Director's Column

Trends on Main

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Next month at the National Main Streets Conference in Des Moines, our “State of Main Street” report will profile up-to-the-minute trends in the Main Street field, putting the spotlight on local innovations and development trends in our districts.

But the trends we see OFF Main Street can be just as important for our historic commercial districts, and that is the subject of this column.  Recent news from our peers in the planning, smart growth, and retail development fields paints a pretty consistent picture, one that every downtown professional should see.

Death of the Strip

According to Edward T. McMahon, Senior Resident Fellow at Urban Land Institute, the 50-year-old love affair between retail and strip centers is coming to an end.  For years, planners have struggled to improve the strip without much success, but now “they are getting help from the marketplace.”  Evolving consumer behavior, high gas prices, and internet shopping are re-defining these strips as “retail for the last century.” 

The future, says McMahon, belongs to town centers, Main Streets, and mixed-use development.  The recession proved that we have too much retail, leaving us with about a billion square feet of vacant space.  Town centers and Main Streets, on the other hand, have fared better, perhaps, says McMahon, because they provide a “place-making dividend” and a “park once” environment that consumers are increasingly looking for.  Putting a final nail into the strip mall coffin, these centers are losing the big boxes that once anchored them, making them virtually impossible to finance, according to many experts.  So where will the big retailers go?  In some cases, it might be Main Street.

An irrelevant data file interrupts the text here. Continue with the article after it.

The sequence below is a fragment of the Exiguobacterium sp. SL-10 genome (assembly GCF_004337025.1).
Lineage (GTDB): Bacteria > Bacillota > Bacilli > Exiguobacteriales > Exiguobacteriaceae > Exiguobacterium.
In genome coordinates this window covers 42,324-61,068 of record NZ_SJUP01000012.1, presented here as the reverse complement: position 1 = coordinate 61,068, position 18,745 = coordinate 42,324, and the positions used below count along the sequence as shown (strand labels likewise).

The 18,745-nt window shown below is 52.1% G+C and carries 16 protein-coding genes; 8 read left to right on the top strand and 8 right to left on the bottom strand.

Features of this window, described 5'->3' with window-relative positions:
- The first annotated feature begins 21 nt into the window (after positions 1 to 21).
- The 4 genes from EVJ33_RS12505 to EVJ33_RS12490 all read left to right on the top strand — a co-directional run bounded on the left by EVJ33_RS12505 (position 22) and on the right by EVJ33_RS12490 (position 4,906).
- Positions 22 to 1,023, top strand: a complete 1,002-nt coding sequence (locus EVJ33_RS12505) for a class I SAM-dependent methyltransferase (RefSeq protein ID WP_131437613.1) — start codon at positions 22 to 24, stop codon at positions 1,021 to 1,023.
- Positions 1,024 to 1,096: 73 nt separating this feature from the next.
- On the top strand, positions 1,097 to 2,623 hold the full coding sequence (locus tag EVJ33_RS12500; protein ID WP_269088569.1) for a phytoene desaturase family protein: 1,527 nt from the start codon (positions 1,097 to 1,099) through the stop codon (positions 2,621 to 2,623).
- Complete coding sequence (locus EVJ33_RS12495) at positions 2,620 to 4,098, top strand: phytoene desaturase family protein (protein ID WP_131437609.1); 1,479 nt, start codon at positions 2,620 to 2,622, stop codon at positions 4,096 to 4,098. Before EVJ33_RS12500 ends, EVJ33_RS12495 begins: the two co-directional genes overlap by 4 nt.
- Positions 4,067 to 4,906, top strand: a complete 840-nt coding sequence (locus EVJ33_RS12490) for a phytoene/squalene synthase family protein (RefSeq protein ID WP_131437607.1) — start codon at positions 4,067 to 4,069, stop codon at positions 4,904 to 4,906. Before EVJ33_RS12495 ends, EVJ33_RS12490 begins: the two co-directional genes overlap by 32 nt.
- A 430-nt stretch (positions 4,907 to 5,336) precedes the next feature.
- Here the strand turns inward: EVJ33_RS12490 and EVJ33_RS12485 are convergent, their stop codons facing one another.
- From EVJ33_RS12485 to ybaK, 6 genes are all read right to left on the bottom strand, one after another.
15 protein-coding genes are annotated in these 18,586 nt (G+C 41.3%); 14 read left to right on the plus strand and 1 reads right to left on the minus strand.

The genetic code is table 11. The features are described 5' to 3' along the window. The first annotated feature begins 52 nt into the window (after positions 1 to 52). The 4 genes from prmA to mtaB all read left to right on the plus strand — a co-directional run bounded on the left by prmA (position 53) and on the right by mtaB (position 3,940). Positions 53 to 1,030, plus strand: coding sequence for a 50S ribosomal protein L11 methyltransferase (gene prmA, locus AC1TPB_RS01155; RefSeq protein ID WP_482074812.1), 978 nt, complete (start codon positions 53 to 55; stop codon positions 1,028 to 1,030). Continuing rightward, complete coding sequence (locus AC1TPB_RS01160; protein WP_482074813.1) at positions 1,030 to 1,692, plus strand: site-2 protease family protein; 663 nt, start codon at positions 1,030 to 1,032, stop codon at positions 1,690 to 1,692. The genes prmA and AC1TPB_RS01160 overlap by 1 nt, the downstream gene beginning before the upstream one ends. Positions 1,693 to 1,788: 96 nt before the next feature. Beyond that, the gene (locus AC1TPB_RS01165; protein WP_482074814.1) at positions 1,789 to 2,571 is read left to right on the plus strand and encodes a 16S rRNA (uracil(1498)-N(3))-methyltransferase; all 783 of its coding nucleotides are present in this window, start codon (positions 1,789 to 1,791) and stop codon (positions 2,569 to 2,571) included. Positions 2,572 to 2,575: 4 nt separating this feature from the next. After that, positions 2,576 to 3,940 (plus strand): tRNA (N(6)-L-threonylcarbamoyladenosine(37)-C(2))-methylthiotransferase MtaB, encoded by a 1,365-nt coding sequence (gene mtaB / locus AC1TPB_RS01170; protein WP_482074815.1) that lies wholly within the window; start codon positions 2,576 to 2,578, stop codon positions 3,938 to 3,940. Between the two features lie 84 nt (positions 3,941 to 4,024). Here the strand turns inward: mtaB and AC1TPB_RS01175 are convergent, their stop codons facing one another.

The Big Box Discovers Downtown

According to Chain Store News, Wal-Mart Stores announced that it would open “hundreds” of smaller-format stores over the next three years, placing 30 to 40 smaller units in rural downtowns and urban neighborhoods this year alone — two places they have avoided in the past.  These small-scale, “downtown-friendly” stores will be branded “Wal-mart Market.”  Already, we have heard from two Main Street districts where this national chain will become part of the downtown mix.  And Wal-mart may not be alone.  Last year, Target announced plans to remodel the century-old Carson Pirie Scott department store in Chicago.  Small-format stores could be next for them as well, suitable for a Main Street near you.  

Bright Spot of Shrinking Cities

According to Robert Steuteville, writing for the New Urban Network, the 2010 Census was bad news for the overall population of many cities, even when their downtowns grew in the number of businesses and residents.  Big cities had the most dramatic stories — both Chicago and St. Louis, for example, suffered substantial population declines.  At the same time, however, the downtowns of both cities gained people in huge numbers.   

The bottom line, according to the planner: places that lacked commercial and social vitality did not fare well in the last decade, but those with “high levels of walkability, density, and mixed use are a different story.”  Sound like someplace we know?